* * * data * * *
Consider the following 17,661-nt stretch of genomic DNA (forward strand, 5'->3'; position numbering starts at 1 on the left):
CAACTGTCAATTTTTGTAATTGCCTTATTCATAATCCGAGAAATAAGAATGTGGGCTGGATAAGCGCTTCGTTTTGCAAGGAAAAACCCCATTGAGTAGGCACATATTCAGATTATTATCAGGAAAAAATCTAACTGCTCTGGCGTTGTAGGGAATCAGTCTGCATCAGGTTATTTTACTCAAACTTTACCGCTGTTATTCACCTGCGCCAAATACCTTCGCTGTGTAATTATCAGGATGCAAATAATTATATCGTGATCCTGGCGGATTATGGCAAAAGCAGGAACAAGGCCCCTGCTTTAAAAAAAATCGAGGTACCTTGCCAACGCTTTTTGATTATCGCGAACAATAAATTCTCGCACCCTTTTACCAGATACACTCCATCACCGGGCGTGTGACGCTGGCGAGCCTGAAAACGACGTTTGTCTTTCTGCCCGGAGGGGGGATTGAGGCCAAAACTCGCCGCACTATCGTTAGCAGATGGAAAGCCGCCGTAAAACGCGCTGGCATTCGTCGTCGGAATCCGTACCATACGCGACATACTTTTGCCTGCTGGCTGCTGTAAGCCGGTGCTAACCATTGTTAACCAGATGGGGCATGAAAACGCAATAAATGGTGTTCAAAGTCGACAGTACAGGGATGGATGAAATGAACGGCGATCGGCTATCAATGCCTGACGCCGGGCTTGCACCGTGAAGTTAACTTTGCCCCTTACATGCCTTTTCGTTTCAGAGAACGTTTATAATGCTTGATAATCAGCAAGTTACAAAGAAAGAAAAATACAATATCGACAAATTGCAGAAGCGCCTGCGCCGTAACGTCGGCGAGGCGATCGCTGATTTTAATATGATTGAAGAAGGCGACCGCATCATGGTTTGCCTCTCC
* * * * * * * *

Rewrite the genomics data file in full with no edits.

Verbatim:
Consider the following 17,661-nt stretch of genomic DNA (forward strand, 5'->3'; position numbering starts at 1 on the left):
CAACTGTCAATTTTTGTAATTGCCTTATTCATAATCCGAGAAATAAGAATGTGGGCTGGATAAGCGCTTCGTTTTGCAAGGAAAAACCCCATTGAGTAGGCACATATTCAGATTATTATCAGGAAAAAATCTAACTGCTCTGGCGTTGTAGGGAATCAGTCTGCATCAGGTTATTTTACTCAAACTTTACCGCTGTTATTCACCTGCGCCAAATACCTTCGCTGTGTAATTATCAGGATGCAAATAATTATATCGTGATCCTGGCGGATTATGGCAAAAGCAGGAACAAGGCCCCTGCTTTAAAAAAAATCGAGGTACCTTGCCAACGCTTTTTGATTATCGCGAACAATAAATTCTCGCACCCTTTTACCAGATACACTCCATCACCGGGCGTGTGACGCTGGCGAGCCTGAAAACGACGTTTGTCTTTCTGCCCGGAGGGGGGATTGAGGCCAAAACTCGCCGCACTATCGTTAGCAGATGGAAAGCCGCCGTAAAACGCGCTGGCATTCGTCGTCGGAATCCGTACCATACGCGACATACTTTTGCCTGCTGGCTGCTGTAAGCCGGTGCTAACCATTGTTAACCAGATGGGGCATGAAAACGCAATAAATGGTGTTCAAAGTCGACAGTACAGGGATGGATGAAATGAACGGCGATCGGCTATCAATGCCTGACGCCGGGCTTGCACCGTGAAGTTAACTTTGCCCCTTACATGCCTTTTCGTTTCAGAGAACGTTTATAATGCTTGATAATCAGCAAGTTACAAAGAAAGAAAAATACAATATCGACAAATTGCAGAAGCGCCTGCGCCGTAACGTCGGCGAGGCGATCGCTGATTTTAATATGATTGAAGAAGGCGACCGCATCATGGTTTGCCTCTCC